4- Identifies relationships and linkages between components.

5- Identifies variable potential causes and effects.

6- Solicits guidance to define criteria and assign values of importance and urgency.

7- Escalates issues of an exceptional nature

III) Intermediate(I):

1- Coordinates the information gathering and reporting process.

2- Reviews trends and compares to expectations.

3- Conducts research to define problems and prepares responses to anticipated questions.

4- Prioritizes multiple issues and opportunities.

5- Identifies relationships and linkages within several information sources.

6- Anticipates issues that are not readily apparent on the surface.

7- Identifies root causes and effects.

8- Defines priorities within performance objectives.

9- Reports and identifies areas that need guidance in order to resolve complex issues.

10- Anticipates the possible outcome of potential solutions.

IV) Advanced(A):

1- Determines criteria for assessing issues and opportunities.

2- Establishes clear goals and priorities needed to assess performance.

3- Identifies relationships and linkages between different information sources.

4- Anticipates issues that are not readily apparent on the surface.

5- Identifies root causes and effects.

6- Establishes clear goals and priorities.

7- Anticipates potential problems and develops solutions needed to resolve them.

8- Systemically analyzes relationships between apparently independent problems and issues.

9- Reviews and cross-reviews reports. Identifies trends as well as isolated events.

10- Translates analytical reports into management presentations, and provides guidance to resolve issues.

11- Anticipates the possible outcome of potential solutions.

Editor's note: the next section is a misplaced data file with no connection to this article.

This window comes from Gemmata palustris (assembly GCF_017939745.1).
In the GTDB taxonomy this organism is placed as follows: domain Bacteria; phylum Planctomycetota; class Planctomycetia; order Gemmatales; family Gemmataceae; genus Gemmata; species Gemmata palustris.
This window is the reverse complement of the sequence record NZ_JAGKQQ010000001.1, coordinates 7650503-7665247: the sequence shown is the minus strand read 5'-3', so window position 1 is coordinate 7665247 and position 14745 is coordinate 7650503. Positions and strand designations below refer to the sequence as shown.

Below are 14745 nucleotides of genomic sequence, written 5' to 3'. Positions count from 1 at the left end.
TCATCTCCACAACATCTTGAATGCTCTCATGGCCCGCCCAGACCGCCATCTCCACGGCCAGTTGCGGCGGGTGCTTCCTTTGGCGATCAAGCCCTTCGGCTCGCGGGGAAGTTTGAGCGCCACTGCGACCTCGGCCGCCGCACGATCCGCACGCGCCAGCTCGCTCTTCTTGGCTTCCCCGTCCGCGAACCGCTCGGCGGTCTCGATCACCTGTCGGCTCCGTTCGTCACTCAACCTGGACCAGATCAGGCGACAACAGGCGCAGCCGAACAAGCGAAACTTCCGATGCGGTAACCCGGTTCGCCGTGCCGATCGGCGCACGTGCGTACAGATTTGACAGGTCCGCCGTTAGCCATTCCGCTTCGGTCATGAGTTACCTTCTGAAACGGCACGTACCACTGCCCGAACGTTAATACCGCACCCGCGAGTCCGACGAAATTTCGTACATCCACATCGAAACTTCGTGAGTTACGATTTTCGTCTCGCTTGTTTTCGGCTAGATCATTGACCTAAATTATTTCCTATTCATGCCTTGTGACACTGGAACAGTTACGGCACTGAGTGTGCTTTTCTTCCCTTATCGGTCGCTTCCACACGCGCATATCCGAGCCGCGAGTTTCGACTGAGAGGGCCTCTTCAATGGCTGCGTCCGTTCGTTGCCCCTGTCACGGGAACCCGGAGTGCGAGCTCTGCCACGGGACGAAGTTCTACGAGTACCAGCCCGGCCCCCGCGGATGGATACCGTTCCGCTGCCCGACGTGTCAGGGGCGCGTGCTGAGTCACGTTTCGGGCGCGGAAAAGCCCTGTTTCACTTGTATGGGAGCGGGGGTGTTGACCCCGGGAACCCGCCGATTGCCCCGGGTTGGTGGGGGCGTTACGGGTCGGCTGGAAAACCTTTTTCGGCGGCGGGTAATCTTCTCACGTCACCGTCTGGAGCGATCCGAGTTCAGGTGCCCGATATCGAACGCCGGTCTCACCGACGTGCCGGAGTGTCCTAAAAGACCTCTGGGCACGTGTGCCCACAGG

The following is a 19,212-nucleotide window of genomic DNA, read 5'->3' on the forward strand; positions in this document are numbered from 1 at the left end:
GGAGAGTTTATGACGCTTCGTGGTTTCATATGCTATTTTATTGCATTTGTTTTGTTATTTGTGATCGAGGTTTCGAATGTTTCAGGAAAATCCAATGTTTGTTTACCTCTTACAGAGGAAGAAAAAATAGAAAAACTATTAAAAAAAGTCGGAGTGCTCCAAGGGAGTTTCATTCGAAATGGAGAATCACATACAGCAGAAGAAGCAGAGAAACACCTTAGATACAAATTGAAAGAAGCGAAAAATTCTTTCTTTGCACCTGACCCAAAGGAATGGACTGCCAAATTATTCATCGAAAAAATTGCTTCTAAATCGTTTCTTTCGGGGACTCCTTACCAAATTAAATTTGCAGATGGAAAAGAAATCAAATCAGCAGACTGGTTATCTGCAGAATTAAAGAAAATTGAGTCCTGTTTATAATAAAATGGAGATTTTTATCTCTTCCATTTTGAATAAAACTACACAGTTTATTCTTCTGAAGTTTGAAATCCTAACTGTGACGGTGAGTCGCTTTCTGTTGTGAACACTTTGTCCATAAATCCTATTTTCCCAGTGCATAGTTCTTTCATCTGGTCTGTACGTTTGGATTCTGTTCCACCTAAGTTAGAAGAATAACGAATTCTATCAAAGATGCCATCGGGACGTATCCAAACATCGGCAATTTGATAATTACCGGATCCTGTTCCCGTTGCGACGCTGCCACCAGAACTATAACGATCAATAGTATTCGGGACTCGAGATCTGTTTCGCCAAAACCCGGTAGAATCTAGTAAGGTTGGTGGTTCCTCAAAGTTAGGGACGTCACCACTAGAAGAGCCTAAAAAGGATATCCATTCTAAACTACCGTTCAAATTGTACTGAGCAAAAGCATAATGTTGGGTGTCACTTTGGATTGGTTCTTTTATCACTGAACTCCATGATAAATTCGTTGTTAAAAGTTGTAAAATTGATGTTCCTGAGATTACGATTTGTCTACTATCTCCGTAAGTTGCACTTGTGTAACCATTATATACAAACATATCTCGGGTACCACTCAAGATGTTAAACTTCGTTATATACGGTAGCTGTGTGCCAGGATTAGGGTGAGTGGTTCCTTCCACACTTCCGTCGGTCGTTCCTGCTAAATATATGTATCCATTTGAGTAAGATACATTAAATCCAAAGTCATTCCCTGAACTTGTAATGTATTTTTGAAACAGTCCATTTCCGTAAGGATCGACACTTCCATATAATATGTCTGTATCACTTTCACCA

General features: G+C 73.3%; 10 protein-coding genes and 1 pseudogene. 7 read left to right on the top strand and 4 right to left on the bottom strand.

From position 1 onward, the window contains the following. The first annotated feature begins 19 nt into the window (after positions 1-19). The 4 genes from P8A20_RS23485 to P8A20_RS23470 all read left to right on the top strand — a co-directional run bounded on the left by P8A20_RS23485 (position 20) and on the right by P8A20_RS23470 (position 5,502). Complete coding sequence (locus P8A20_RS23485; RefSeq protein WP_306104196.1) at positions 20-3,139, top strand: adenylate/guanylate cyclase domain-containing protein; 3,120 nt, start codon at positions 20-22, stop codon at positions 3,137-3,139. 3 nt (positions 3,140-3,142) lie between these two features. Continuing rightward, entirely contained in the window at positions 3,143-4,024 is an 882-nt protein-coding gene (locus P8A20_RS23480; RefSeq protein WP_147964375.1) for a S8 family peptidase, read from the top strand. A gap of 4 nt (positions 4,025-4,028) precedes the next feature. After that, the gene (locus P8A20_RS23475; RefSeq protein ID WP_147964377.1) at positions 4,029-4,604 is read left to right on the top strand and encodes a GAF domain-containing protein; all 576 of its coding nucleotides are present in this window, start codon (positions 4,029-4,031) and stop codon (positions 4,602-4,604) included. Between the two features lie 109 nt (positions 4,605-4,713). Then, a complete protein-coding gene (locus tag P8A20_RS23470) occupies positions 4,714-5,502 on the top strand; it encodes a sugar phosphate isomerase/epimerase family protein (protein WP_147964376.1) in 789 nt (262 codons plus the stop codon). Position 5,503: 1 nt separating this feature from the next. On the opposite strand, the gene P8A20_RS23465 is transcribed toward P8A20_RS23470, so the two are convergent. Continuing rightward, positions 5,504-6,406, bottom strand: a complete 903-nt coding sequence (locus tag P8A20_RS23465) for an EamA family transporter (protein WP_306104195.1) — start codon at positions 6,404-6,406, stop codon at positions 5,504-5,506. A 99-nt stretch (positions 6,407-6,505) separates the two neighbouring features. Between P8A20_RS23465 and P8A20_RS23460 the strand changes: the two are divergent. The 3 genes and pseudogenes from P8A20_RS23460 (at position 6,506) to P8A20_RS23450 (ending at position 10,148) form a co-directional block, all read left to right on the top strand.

12- Identifies areas of significant concern or opportunity.

13- Probes and initiates research to identify critical problems

V) Expert(E):

1- Establishes strategic goals and enterprise-wide priorities.

2- Uses techniques of advanced business and organizational analysis to identify and assess problem definitions and potential solutions, and compares and contrasts them against predetermined criteria.

3- Creates framework for reviewing large volumes of unorganized data.

4- Probes for, and points to, subtle and unclear relationships in highly complex matters and evaluates the merit of problem definitions and potential solutions.

5- Anticipates the possible outcome of potential solutions.

6- Systemically identifies and resolves complex enterprise-wide issues, while educating senior leaders as to their solution.



In conclusion, analytical thinking is vital skill in life. It assists greatly in problem solving and decision making. You can develop this skill by certain practices and habits. There is a hierarchy for the analytical thinkers.







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Ahmed El-Affendi

Ahmed El-Affendi

I’m a coffeholic foodie data journalist, data scientist, writer, & storyteller. Interested in cinematics, language learning, books reading, music, & culture